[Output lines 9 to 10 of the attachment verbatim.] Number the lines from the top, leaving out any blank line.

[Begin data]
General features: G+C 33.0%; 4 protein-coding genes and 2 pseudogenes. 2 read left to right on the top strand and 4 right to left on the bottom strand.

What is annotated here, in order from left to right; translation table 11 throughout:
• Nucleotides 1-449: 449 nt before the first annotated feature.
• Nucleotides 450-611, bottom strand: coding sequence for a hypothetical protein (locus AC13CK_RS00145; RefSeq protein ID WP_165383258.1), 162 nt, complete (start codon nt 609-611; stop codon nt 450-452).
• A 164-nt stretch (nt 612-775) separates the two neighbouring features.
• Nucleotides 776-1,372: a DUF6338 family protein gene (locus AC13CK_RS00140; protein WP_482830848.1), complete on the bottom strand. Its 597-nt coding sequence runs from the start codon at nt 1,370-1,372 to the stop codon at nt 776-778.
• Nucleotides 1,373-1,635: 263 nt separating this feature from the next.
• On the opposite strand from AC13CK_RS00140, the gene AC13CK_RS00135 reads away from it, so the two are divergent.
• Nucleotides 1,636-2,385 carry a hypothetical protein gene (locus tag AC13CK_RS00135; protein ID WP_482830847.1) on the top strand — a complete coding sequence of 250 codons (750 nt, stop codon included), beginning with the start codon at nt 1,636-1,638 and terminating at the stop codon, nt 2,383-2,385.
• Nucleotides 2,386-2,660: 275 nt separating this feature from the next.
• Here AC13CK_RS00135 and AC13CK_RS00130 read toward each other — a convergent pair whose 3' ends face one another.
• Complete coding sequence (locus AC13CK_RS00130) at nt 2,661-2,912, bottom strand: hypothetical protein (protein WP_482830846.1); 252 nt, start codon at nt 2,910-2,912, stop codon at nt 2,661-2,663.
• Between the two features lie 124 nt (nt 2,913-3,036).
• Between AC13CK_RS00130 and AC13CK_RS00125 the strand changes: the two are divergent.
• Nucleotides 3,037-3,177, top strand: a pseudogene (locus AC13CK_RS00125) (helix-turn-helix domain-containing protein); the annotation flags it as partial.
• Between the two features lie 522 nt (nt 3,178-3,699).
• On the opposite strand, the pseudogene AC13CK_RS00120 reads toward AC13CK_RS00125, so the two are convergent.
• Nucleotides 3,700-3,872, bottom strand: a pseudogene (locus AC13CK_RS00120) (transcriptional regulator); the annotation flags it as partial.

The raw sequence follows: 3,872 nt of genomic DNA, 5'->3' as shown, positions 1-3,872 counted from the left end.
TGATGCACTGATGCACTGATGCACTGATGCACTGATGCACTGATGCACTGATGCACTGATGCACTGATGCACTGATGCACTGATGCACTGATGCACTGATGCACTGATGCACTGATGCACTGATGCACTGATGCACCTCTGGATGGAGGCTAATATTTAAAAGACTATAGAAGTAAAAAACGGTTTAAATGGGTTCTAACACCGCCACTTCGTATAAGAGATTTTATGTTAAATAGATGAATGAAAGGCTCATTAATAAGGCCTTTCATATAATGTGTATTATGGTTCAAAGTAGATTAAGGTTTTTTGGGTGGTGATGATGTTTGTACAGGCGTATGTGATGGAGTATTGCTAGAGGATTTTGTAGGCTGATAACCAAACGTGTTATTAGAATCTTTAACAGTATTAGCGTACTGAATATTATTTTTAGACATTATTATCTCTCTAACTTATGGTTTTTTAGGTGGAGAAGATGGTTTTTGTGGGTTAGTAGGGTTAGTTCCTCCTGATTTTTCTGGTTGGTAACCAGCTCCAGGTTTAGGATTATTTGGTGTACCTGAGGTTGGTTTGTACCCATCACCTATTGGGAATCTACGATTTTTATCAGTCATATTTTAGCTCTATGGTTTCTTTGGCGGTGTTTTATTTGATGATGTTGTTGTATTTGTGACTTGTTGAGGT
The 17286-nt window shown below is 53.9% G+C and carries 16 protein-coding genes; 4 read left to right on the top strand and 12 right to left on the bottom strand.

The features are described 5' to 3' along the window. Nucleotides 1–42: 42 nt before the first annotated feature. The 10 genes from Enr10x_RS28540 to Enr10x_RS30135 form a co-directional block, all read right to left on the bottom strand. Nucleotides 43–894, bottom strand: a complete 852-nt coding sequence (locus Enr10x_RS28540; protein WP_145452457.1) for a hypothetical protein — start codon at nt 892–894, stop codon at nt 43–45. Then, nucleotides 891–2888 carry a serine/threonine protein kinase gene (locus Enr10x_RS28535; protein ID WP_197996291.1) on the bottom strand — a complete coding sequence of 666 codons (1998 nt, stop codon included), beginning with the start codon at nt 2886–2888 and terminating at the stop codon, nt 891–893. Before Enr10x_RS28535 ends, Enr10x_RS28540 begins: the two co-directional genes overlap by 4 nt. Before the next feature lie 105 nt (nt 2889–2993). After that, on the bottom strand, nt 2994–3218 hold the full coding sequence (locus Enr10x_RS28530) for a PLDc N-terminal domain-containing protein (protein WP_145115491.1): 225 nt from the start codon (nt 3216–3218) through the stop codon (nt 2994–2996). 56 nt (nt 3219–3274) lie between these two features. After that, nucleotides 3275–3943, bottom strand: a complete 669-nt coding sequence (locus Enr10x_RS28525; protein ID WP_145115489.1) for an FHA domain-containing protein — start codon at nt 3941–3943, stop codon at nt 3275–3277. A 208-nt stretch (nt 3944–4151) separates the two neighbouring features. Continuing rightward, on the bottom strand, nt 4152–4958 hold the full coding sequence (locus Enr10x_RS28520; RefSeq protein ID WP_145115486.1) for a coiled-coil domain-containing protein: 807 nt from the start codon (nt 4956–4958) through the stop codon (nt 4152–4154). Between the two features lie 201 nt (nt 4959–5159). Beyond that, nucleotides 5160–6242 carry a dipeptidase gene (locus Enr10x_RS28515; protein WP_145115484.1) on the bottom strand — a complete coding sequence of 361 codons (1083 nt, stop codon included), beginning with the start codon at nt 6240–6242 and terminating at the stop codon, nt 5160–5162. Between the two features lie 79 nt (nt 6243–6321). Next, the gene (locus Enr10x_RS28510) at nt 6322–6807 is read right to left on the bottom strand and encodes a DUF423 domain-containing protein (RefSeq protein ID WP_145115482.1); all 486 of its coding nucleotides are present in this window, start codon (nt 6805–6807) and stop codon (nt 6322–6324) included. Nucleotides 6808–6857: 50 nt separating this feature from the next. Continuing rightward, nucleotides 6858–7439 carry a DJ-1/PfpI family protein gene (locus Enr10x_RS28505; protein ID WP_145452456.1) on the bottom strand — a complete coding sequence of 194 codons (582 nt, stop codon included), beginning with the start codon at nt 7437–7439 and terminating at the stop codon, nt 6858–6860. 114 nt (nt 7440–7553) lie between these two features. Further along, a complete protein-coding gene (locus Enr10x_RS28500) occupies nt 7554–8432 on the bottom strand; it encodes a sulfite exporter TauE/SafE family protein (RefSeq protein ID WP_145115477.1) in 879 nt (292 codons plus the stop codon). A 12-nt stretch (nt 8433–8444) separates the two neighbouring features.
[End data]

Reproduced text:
• Nucleotides 1,636-2,385 carry a hypothetical protein gene (locus tag AC13CK_RS00135; protein ID WP_482830847.1) on the top strand — a complete coding sequence of 250 codons (750 nt, stop codon included), beginning with the start codon at nt 1,636-1,638 and terminating at the stop codon, nt 2,383-2,385.
• Nucleotides 2,386-2,660: 275 nt separating this feature from the next.